Recently I saw an answer about keeping clownfish together that mentioned they were aggressive towards conspecifics. I haven't heard this term before so I don't know what it means. What is a conspecific?
Conspecific is a description of the biological specificity of a species (Biological specificity is a term for studying the interactions between species and the tendencies for behaviours to arise). The two main descriptions for biological specificity are: Interspecific and intraspecific.
If you know what inter and intra mean, then you should be able to guess that interspecificity measures the interactions between one species and another, different, species. On the other hand, intraspecificity measures the interactions between different groups of the same species.
If you want to describe the interactions between individuals, rather than the larger groups, than you can further describe them with the terms heterospecific, or conspecific.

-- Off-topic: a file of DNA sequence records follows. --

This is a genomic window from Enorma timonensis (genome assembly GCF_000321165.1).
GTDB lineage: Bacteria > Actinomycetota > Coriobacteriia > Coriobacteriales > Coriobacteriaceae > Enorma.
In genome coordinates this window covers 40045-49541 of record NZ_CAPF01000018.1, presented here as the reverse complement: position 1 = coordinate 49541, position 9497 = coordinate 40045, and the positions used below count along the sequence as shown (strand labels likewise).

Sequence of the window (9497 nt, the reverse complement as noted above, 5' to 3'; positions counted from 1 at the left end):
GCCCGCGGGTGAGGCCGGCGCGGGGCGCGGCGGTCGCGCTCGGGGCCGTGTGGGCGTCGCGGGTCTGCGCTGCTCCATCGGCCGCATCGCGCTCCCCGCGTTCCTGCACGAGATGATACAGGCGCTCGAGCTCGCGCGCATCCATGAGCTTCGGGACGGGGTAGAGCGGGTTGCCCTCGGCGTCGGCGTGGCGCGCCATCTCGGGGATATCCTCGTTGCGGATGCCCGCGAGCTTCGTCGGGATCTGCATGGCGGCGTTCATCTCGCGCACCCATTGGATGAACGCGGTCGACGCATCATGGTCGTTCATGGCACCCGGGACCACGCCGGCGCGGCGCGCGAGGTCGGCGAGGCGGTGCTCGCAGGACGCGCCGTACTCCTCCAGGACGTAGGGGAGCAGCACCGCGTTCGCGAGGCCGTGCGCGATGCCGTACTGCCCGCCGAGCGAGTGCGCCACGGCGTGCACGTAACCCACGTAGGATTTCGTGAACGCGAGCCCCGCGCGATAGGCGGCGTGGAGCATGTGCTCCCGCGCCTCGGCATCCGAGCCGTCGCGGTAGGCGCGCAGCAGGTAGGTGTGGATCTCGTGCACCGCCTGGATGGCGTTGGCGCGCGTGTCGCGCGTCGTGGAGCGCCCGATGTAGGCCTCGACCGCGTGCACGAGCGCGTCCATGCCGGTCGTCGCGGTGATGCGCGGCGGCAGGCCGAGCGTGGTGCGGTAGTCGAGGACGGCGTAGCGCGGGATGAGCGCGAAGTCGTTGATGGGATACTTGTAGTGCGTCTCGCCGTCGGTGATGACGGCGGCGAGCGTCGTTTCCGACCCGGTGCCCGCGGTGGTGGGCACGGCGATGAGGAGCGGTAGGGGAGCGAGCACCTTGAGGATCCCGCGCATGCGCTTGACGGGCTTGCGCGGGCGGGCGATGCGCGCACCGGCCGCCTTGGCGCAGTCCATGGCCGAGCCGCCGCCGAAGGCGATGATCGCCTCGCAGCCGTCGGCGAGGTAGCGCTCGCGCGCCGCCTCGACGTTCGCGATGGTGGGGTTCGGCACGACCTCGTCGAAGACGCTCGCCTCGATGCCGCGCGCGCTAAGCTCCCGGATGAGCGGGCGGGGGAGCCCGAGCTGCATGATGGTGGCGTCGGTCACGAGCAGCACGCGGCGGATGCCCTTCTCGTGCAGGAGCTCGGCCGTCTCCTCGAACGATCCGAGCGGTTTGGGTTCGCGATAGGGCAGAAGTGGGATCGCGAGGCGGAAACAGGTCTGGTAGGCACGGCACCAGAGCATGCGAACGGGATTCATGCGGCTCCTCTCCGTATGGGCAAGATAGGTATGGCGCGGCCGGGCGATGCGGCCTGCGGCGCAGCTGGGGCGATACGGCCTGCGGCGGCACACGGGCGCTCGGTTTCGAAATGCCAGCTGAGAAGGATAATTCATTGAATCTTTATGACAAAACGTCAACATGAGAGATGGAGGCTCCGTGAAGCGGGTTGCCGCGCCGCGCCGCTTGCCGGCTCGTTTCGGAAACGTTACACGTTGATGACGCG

So heterospecificity describes the interactions between two (possibly more) individuals of different species. While conspecificity describes the interactions between two (or more) individuals of the same species.
Taking what we now know about biological specificity, saying that clownfish are aggressive towards conspecifics means that clownfish will be aggressive towards other clownfish, but not necessarily towards other species of fish.
As a side note: In the fish trade, these terms are used a bit more loosely. In most cases a fish that is aggressive towards conspecifics will also be aggressive towards fish that look similar to their species. Some fish will become more aggressive based on certain traits their species has. It all depends on the fish for which characteristics bring out the aggressive behaviour (i.e. body shape or color).